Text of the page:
**Originally Listed At $250**
Russia, ca. late 19th century CE. A petite icon of St. Seraphim of Sarov, the most renowned 19th century saint of Russia. Seraphim was a healer and famous staret possessing the gift of cardiognosis (the ability to 'read' hearts). Ordained to the priesthood in 1793, he left at age 35 to become a hermit in the wilderness, as we see in this icon, kneeling in prayer donning a simple white tunic, birchbark clogs, and a cast bronze crucifix, holding a rosary for the Jesus Prayer around his wrist. Size: 4.375" W x 5.375" H (11.1 cm x 13.7 cm)
He blesses himself before his beloved icon of the Mother of God hanging in the tree above. At his feet are a hat, bread sack, gloves, and axe. The strongly modeled visage as well as the perspectival background suggest that the painter of this icon was very much influenced by Western art. Providing a nice contrast to this naturalism is the decorative border of faux enamelwork derived from Russian folk art on the borders. The borders are meticulously incised and painted to simulate enamel.
According to Jeanne Marie Warzeski, scholar and curator of the North Carolina Museum of History's "Windows into Heaven" exhibition, "Saint Seraphim (1759-1833) was the most renowned 19th century saint in Russia. At the age of 66 Seraphim began his career as a spiritual elder. Emerging from his trial of prayer and vigil, he turned to the suffering world as a healer, visionary and spiritual master. He was known as a hard but compassionate taskmaster who taught that every man could achieve Christian perfection in his ordinary life through the practice of prayer.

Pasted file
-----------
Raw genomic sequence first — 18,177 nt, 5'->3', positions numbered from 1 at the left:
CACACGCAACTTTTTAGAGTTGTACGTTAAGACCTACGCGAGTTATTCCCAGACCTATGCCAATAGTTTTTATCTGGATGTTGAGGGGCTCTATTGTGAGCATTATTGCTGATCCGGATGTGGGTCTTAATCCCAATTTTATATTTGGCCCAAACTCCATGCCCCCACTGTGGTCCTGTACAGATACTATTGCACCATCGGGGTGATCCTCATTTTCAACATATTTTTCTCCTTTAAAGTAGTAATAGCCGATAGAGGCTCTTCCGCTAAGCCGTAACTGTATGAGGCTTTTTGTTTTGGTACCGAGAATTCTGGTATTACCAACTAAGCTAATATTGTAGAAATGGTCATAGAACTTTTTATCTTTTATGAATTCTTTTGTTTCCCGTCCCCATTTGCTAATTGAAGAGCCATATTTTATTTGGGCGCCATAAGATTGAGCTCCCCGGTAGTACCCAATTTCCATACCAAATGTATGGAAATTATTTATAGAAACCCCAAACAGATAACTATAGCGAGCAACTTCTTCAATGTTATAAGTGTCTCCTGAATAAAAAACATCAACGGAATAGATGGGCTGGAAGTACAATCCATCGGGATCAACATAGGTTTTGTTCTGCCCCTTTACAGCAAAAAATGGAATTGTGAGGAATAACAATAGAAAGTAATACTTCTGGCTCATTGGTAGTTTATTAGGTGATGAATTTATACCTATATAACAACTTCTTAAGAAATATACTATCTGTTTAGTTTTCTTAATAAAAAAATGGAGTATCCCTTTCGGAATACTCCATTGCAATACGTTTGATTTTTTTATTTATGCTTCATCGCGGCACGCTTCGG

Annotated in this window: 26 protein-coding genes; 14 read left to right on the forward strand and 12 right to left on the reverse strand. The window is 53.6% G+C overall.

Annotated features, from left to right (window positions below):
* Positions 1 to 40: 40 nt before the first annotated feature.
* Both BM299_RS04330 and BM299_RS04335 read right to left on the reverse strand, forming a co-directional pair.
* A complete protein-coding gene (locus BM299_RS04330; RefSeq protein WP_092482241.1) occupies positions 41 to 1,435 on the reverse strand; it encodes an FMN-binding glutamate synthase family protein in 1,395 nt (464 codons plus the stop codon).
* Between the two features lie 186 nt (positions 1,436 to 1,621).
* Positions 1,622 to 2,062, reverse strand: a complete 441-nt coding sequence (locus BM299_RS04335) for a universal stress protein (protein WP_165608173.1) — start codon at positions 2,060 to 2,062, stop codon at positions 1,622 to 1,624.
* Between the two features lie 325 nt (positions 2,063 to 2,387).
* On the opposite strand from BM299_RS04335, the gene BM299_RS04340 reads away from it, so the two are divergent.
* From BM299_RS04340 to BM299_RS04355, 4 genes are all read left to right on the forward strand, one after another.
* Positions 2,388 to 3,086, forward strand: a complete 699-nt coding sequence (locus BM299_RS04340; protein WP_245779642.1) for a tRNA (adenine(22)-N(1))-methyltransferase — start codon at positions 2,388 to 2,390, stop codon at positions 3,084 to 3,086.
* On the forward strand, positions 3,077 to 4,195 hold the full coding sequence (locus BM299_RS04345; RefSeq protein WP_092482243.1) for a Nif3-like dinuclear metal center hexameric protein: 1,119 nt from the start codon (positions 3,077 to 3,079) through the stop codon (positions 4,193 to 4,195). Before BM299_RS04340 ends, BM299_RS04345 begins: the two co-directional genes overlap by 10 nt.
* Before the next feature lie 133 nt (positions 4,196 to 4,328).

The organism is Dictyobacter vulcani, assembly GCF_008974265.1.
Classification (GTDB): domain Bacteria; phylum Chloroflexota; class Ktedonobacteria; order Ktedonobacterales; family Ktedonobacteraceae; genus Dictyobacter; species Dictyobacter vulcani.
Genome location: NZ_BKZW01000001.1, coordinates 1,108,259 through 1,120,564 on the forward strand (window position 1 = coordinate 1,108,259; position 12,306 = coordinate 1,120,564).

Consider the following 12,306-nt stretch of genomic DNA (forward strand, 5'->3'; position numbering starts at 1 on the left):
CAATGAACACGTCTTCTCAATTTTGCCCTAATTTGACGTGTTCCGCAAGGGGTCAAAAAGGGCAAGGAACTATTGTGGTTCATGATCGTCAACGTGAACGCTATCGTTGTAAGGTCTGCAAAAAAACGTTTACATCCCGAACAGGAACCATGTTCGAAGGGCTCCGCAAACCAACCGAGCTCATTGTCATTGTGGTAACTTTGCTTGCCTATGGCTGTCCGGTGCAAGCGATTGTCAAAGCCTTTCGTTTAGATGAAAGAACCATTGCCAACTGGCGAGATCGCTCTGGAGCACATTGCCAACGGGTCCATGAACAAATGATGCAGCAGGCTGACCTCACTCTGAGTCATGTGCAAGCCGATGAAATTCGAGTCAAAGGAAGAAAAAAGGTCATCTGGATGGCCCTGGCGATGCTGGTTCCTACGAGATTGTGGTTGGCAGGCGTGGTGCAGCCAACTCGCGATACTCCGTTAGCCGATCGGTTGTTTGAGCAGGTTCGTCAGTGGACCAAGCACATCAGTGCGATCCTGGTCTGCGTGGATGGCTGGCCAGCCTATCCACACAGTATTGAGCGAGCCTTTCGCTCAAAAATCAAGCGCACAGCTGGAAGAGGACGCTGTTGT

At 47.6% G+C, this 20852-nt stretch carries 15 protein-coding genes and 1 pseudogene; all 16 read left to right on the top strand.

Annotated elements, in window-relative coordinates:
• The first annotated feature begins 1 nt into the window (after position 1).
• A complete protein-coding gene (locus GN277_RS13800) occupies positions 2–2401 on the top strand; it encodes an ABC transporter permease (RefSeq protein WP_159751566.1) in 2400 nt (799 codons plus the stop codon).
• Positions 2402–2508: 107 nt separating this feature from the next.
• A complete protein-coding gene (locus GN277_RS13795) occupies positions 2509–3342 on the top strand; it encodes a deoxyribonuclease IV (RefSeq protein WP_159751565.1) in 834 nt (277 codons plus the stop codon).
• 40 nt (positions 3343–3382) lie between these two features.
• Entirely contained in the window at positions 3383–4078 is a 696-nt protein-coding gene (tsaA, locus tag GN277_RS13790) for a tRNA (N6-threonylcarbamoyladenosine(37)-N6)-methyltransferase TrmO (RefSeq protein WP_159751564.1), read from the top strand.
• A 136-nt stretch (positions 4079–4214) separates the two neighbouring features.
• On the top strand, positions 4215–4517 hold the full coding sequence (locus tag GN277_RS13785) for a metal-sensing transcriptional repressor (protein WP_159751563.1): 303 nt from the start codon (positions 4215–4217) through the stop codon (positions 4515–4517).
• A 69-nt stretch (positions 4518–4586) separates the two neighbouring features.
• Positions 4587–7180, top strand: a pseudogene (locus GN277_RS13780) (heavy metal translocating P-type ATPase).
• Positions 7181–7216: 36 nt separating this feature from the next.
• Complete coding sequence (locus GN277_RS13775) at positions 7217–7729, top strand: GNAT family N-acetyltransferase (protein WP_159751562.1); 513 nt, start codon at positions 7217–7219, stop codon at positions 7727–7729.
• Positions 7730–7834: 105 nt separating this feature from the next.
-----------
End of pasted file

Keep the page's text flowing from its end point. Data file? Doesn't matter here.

This icon most likely was kept in someone’s home. According to Warzeski, "In the early Byzantine Empire, the home became the primary base for the development of icon veneration. Throughout the ensuing centuries, icons continued to receive honor in homes and churches. To this day, many Orthodox Christians create for prayer and meditation in their home a krasny ugol, or “beautiful corner,” where family icons are placed. Guests entering a house customarily honor the icons in the corner by crossing themselves before the objects. An oil lamp is set near the icons and is lit daily, according to Orthodox tradition."
Icons (icon means "image" in Greek) are sacred objects within the Eastern Orthodox Christian tradition. Found in homes as well as churches, these painted images depict holy persons and saints as well as illustrate scenes from the Scriptures. Icons are not worshiped, but are instead venerated for their ability to focus the power of an individual's prayer to God. As a focus for prayers and meditation for believers, icons serve as “windows into heaven.”
Provenance: Ex-Francis & Lilly Robicsek Collection, Charlotte, NC
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